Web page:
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Joshua Tree National Park – A Complete Guide

Joshua Tree National Park

Joshua Tree National Park covers roughly 800,000 acres and was first designated as a national monument in 1936 before being designated as a national park in 1994. Joshua Tree is a desolate wilderness with few facilities or services; nonetheless, it attracts roughly 3 million tourists each year for these reasons. The desert park is made up of two distinct desert ecosystems, the Mojave and the Colorado, and is located just outside Palm Springs, California, about 140 miles east of Los Angeles.

Joshua trees are famed for their austere and sometimes strange terrain, which has been formed by violent winds and storms. Bighorn sheep, coyotes, and jack rabbits are among the many diverse plants and creatures that make the area home. There are over 8,000 known climbing routes strewn throughout Joshua Tree, making it a magnet for rock climbers. Large swathes of wildflowers become a huge magnet for many people in the spring. The park is also an excellent site to stargaze because of the extraordinarily pure night sky, which is unpolluted by artificial lights.

Best Time to Visit

March to May and October to November are the finest months to explore Joshua Tree National Park. Though the park is open all year, the best times to visit are in the spring and fall, when temperatures average around 85 degrees. It’s worth mentioning that the temperature in the park varies depending on where you are. Winter temperatures are around 60 degrees during the day and 30 degrees at night. Furthermore, it snows on occasion at higher elevations. Summers can be oppressively hot, with highs of over 100 degrees during the day and around 75 degrees at night.

How to get there?

Palm Springs International Airport is less than an hour’s drive from the park’s tranquil south entrance along Interstate 10. Tumbleweeds and highway traffic abound in this area, but Cottonwood Visitor Center is only seven miles from the park’s southern entrance. During high season (October to May, when reservations are required, from $20), the 62-site campsite is a less popular choice than staying within the park, and it offers various hiking routes. To sweeten the drive, take a detour to Lappert’s Ice Cream in Palm Desert, about 25 minutes southeast of the airport.

Although the park’s most prominent features are roughly a 30-minute drive within the park, the west entrance and its eponymous visitor centre are located in the small but colourful village of Joshua Tree. Visitors from Los Angeles are the ones who use it the most. The two-and-a-half-hour journey from Los Angeles International Airport is jam-packed with attractions; it’s nearly mandatory to stop and take a photo next to one of the famed Cabazon Dinosaurs—you’ll recognise them if you’re a Pee-wee Herman fan.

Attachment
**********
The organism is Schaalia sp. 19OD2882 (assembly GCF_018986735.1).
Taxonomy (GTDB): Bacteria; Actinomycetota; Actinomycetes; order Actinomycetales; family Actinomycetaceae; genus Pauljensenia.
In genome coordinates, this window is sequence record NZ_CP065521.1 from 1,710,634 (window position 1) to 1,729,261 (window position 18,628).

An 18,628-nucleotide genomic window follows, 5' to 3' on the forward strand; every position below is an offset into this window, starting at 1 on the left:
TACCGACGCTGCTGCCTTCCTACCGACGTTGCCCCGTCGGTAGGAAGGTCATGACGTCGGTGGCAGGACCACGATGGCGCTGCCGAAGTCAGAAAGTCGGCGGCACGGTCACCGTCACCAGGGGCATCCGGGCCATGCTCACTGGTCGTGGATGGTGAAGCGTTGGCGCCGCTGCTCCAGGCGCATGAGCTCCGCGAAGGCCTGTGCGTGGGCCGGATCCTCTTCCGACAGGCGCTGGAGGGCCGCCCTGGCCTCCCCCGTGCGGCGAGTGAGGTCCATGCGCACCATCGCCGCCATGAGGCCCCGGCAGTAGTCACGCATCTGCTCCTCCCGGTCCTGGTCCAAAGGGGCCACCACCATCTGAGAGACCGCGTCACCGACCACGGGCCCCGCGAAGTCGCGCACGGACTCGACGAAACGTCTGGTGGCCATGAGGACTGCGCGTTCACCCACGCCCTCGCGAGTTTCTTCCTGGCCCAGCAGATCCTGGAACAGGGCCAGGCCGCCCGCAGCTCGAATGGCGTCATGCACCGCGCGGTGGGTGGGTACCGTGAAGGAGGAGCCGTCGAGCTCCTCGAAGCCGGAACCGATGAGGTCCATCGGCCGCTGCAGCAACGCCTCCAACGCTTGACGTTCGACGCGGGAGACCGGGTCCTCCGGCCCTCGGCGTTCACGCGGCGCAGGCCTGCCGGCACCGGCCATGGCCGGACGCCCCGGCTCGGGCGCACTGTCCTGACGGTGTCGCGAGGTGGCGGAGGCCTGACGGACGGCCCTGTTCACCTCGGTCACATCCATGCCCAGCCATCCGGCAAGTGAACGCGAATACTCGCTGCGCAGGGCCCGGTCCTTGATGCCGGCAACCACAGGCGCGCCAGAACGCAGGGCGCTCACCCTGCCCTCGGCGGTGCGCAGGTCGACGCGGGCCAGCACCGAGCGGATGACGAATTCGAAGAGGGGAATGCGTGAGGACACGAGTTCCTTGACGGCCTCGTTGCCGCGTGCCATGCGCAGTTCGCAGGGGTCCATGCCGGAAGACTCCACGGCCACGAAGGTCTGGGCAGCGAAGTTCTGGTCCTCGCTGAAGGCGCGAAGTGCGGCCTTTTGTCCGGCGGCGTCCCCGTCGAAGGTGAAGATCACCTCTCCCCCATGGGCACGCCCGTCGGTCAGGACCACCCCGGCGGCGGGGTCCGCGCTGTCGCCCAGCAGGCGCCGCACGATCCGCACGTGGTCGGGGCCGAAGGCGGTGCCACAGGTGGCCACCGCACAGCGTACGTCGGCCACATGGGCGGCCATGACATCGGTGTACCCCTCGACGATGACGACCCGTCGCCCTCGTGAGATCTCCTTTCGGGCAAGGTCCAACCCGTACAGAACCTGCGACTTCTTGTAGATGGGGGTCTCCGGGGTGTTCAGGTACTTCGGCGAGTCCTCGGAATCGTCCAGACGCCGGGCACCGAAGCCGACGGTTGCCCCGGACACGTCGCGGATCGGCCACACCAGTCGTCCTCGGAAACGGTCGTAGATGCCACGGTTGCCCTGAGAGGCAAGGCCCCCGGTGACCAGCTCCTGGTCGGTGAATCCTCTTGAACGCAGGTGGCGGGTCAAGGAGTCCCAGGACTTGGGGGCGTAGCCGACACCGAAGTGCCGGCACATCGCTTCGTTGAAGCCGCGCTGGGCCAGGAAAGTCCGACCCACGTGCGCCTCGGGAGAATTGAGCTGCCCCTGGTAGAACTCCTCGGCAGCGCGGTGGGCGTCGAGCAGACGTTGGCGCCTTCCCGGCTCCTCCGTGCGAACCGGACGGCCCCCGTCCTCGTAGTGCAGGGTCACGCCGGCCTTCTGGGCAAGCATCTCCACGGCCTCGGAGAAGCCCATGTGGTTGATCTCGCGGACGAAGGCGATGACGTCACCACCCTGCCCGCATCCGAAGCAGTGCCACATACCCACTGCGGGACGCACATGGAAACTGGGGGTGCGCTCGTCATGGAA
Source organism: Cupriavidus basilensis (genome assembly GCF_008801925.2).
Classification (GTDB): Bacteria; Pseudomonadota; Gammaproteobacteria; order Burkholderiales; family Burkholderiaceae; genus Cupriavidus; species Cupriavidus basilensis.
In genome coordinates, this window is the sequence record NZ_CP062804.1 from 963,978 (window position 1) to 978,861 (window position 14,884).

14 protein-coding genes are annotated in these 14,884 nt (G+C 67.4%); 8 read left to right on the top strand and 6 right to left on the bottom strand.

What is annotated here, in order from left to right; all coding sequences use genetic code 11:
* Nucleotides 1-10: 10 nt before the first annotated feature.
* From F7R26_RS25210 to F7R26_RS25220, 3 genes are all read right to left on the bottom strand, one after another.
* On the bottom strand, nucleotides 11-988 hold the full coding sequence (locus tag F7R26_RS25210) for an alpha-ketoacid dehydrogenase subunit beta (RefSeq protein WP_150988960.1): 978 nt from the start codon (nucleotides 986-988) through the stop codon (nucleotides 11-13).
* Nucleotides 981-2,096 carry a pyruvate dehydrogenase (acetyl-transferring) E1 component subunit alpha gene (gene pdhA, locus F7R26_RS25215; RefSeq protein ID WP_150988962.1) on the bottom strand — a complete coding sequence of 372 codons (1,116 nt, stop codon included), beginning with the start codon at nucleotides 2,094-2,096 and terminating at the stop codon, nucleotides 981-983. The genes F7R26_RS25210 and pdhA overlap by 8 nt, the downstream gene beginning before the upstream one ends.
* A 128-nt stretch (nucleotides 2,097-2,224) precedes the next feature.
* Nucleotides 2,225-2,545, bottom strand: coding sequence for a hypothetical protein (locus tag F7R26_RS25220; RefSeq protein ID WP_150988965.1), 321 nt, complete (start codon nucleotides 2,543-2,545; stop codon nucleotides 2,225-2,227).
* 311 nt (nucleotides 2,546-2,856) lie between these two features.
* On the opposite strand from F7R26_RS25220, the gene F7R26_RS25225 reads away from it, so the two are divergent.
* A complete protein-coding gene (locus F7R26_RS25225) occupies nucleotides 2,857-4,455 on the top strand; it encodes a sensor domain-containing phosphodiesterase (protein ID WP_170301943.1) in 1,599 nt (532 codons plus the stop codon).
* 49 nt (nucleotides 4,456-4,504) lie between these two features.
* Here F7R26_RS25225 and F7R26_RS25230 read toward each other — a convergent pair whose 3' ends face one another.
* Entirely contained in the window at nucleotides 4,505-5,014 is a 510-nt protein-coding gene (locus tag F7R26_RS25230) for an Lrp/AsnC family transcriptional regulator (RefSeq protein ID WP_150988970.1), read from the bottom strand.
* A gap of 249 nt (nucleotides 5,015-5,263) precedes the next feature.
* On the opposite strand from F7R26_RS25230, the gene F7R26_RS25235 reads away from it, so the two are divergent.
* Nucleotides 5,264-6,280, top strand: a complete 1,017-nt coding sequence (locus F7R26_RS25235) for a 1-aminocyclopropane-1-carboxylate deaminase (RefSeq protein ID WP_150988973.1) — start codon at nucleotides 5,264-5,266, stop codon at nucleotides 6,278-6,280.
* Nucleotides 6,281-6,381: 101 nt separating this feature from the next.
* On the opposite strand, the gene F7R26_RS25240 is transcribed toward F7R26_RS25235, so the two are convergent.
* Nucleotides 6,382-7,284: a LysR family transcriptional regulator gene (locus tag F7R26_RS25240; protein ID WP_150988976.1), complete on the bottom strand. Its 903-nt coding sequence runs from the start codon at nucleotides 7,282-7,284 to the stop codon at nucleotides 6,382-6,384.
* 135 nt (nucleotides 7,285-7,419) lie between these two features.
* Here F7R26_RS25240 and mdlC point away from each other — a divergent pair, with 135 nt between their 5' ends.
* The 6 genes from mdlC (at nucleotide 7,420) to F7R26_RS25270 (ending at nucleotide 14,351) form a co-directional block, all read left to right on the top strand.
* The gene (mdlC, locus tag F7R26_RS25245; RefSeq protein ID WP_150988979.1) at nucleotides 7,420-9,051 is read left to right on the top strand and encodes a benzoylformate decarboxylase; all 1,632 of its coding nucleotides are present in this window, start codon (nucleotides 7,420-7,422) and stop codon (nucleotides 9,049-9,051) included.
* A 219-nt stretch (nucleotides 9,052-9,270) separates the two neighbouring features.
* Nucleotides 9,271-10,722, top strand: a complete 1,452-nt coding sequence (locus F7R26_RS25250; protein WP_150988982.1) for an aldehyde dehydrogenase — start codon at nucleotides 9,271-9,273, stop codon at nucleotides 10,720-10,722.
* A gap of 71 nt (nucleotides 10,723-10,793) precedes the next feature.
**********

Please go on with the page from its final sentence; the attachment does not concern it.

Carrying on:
The north entrance is just below Twentynine Palms, which is famed for its Marine Corps facility and colourful public murals. After taking in the views, take a stroll around the shady Oasis of Mara and nearby visitor centre to cool off. Use this gate to avoid huge lines during peak season, and pay park fees at the visitor centre for even speedier entry.

Joshua Tree National Park Hiking Trails

Arch Rock Trail
Barker Dam Trail
Mastodon Peak
Lost Palms Oasis

Where to Stay

During peak seasons, securing a campsite in Joshua Tree is a competitive sport; no day of the week is simple, though the odds improve midweek. Reservations are available for the Indian Cove, Black Rock, Jumbo Rocks, and Cottonwood Campgrounds (from $15); all others are first-come, first-served (and some, including Belle and Ryan, close in the summer months). White Tank, a small and rather lonely campground 20 minutes from the park’s Twentynine Palms entrance on Pinto Basin Road, is my personal favourite. A half-mile nature trail leads to fantastic sunrise views at neighbouring Arch Rock, which is only a short walk from camp. Dirtbags go to the more centrally located Hidden Valley Campground ($15) because of its near to enormous Intersection Rock, which offers excellent climbing. If you have climbing equipment laying around, you might expect to meet some new pals.

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